Box 4.1 Summary of Recommendations for New Investments in Logistics
reductions in fuel, water, and munitions requirements can significantly reduce demands on the logistics system. These reductions in demand may come from a variety of factors such as more efficient vehicles, more accurate targeting, and more accurate weapons delivery. This type of overall systems assessment would help the logistics community to play a much more proactive role in the future.
Water accounts for the second largest demand made on logistics transportation for OMFTS. The Naval Studies Board report Naval Expeditionary Logistics indicated that per-person usage in a Marine Corps landing force was 7 gallons per day. Discussions during the review also indicated that all the water consumed by an OMFTS landing force would have to be transported from the ships. In part, this transport requirement was driven by the need to keep up with fast-moving troops. Even though techniques exist for purifying the water from indigenous sources such as streams and lakes, the production rate may not be high enough to keep pace with the warfighters. In other environments such as the desert, sources of water are very limited, and the warfighters must rely on having it transported. As a consequence, the committee recommends a two-pronged approach. First, a program to quantify options to reduce nonpersonal consumption of water by recycling and reuse or alternative methods should be considered. Even a 10 to 20 percent reduction in the amount of water required would significantly reduce transportation demands. Second, efforts to improve the throughput of water purification techniques and reduce their weight and power requirements should be pursued, leading to new systems that can convert water from indigenous sources into useful supplies for the warfighters in an OMFTS scenario.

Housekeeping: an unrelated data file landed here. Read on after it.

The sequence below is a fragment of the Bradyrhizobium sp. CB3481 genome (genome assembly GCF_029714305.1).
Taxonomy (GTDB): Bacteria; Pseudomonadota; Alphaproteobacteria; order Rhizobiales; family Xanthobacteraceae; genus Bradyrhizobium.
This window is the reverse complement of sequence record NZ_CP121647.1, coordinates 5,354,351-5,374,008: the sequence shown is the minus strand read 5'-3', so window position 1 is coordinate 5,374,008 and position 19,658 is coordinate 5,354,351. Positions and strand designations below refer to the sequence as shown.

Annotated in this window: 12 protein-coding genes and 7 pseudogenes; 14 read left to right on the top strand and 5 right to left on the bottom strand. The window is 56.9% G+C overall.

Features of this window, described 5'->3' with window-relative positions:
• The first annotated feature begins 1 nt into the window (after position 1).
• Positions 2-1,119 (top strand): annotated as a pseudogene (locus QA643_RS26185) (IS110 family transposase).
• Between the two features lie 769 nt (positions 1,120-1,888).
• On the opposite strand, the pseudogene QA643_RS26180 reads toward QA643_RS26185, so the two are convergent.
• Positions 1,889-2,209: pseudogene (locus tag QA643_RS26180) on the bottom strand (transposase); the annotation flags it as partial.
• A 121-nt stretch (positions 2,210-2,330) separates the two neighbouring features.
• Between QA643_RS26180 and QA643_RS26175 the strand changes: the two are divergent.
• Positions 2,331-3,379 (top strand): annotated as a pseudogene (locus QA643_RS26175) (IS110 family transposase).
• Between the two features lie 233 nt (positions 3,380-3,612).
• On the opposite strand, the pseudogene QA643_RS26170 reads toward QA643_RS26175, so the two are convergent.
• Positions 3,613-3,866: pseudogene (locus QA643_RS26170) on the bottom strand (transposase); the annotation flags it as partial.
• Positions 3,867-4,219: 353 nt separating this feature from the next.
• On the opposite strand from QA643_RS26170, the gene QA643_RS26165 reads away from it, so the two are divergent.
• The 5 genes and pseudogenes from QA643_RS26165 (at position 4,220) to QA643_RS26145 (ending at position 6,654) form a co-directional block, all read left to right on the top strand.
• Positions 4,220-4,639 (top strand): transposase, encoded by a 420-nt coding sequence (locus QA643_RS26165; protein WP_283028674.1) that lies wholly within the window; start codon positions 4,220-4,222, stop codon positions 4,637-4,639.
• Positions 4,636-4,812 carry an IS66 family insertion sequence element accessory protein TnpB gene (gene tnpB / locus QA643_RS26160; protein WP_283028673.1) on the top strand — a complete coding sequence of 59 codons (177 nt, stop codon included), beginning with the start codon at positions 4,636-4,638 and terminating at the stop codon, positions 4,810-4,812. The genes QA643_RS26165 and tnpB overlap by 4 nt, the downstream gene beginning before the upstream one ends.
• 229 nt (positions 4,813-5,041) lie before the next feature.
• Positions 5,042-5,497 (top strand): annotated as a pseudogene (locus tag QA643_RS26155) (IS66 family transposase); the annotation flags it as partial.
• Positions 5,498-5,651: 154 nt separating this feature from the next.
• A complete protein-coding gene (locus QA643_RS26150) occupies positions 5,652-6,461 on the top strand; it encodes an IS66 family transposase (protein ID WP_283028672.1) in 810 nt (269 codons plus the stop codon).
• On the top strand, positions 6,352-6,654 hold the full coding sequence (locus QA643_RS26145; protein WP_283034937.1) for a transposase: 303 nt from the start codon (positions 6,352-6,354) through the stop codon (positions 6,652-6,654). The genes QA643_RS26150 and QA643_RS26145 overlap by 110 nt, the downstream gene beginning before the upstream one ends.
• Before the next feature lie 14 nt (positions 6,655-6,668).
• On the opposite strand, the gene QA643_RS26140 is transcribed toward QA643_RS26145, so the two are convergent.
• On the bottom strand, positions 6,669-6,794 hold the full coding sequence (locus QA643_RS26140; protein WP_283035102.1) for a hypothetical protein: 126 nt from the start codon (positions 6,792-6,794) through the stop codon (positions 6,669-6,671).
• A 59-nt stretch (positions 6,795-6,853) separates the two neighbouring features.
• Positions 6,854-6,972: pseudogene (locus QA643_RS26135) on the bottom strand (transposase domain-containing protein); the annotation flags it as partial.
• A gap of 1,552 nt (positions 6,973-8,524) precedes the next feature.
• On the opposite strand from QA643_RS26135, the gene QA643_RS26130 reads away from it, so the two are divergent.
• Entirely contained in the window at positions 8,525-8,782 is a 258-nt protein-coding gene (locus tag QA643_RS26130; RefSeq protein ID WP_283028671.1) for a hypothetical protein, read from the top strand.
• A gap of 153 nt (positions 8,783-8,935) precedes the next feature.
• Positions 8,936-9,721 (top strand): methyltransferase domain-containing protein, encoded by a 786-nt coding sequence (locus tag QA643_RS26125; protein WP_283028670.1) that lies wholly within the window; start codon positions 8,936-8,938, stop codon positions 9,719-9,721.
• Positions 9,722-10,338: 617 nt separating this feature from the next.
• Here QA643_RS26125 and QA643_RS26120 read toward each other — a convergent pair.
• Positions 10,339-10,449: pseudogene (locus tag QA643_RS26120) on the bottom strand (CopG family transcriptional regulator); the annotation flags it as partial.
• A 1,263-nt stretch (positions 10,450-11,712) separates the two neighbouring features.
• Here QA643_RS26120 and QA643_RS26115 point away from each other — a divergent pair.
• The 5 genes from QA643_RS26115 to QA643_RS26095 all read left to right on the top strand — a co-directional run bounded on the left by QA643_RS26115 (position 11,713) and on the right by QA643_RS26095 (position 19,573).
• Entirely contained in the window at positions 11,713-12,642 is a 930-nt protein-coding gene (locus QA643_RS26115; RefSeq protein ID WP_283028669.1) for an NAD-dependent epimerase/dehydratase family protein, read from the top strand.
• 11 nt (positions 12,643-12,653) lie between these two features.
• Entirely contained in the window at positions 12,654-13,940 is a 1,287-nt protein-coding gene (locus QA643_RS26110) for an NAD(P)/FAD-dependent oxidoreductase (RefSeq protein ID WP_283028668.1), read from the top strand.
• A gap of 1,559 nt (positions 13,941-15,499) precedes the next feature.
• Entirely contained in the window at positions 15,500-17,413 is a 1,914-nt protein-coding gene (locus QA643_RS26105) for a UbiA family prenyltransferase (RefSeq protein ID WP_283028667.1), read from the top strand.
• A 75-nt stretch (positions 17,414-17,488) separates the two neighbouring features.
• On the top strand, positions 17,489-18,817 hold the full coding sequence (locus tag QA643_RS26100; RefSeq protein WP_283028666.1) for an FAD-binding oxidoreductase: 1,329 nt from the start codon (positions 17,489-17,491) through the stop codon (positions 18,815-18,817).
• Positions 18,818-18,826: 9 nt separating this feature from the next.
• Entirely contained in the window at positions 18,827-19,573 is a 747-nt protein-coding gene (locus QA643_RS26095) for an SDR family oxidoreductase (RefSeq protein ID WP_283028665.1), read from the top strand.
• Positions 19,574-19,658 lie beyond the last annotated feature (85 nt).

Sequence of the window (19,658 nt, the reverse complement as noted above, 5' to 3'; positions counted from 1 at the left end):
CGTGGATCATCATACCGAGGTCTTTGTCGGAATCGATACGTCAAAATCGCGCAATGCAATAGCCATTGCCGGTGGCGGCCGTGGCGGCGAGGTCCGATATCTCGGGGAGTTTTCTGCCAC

A summary of recommendations for new investments in logistics is given in Box 4.1 .
Logistics is critical to the success of OMFTS and should be given more attention within the ONR research programs. The Expeditionary Logistics future naval capability was not briefed to the committee, and it may address some of the issues identified above as gaps. However, it is clear that many logistics-critical elements must be addressed for successful sea-based logistics, and closer coordination with the design programs and the other programs in this S&T area is needed to help reduce the logistics demands as part of the up-front design.